Tuesday, November 13, 2012

Developing Corporate Listening Skills

We all hear what is being said to us through a filter of personal experience, education, cultural differences, baggage and our own personality style, which in many cases means that we don't hear at all.   This Blogger CEO is often very frustrated during company meetings to realize that what is being said is not being internalized by many Managers in the room.   That is case because these filters often get in the way of real understanding.   For that reason, it cannot be assumed that all staff member attending a meeting are walking away with the right operative, or information.  This can be the reason work does not get done, as directed, or in the time frame necessary.  

There is also the notion of "teachable moment", that is people will internalize information only when they need to act on it.   Otherwise, information can become nothing more than superficial knowledge.   It is clear to me, especially during long meetings, that constant confirmation is necessary to make sure staff members are hearing what is being said.   The way to do that is through frequent engagement with key members in the meeting to see if they are really hearing what is being said.   Tangents that arise in the discussion are an indication that staff members are using their particular filters to sort information.   Sometimes this is positive and valuable, while other times it can be a waste of time.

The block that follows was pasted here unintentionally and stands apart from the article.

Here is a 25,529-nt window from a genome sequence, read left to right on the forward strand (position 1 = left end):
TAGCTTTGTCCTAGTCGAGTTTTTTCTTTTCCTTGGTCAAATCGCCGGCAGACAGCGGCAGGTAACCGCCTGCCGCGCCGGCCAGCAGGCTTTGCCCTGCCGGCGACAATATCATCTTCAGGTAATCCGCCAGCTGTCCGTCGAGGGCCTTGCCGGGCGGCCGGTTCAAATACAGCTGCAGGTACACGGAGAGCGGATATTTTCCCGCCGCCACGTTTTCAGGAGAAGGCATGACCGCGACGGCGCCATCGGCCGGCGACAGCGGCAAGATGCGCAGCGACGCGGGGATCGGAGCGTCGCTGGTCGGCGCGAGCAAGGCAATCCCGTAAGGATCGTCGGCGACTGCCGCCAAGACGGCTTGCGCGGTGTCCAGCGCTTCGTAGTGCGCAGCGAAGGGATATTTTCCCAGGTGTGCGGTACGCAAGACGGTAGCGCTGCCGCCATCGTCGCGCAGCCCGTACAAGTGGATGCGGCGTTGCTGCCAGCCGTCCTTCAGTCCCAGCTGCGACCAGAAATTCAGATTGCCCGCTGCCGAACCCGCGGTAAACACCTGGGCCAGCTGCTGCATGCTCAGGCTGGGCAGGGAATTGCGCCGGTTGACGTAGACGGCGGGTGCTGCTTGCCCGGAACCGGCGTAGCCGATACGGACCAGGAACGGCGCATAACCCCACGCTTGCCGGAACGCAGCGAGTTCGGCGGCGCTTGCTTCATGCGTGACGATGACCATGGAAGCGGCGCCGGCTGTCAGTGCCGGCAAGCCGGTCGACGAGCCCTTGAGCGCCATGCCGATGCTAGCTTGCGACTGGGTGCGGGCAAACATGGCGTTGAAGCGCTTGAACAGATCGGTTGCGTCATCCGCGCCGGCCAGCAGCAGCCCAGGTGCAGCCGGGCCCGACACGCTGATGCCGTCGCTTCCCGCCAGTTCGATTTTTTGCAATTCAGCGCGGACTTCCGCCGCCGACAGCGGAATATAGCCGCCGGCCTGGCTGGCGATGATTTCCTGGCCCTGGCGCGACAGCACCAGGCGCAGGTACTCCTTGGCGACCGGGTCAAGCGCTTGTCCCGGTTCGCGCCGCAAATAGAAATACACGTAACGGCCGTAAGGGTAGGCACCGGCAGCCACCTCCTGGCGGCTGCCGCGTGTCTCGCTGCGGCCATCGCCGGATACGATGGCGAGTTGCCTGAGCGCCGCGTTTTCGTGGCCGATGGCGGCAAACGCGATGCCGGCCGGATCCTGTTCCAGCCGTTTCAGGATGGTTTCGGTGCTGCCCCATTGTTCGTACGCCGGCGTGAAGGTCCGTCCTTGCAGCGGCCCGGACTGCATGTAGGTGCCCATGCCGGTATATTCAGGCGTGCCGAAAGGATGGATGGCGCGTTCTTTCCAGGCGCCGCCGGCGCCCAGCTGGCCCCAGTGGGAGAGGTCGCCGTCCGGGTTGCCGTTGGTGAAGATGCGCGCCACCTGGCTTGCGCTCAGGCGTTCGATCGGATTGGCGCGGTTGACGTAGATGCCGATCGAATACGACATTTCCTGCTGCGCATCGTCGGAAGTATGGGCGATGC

Developing Corporate Listening Skills is necessary to meaningful communications within a company.   Anyone managing a meeting must assume that only about 25% of what is being communicated is being internalized.  This percentage will go down further the longer the meeting.  If the goal is to promote learning during a meeting, then there must be some means of actually manipulating the information, which forces 100% attention by the participants.   Even then, validation of learning must take place.   While people can appear to be listening, more often than not, they do not completely hear, or understand what is being said.   So, the burden for developing understanding is on the business leader running the meeting, not the participants in attendance.   

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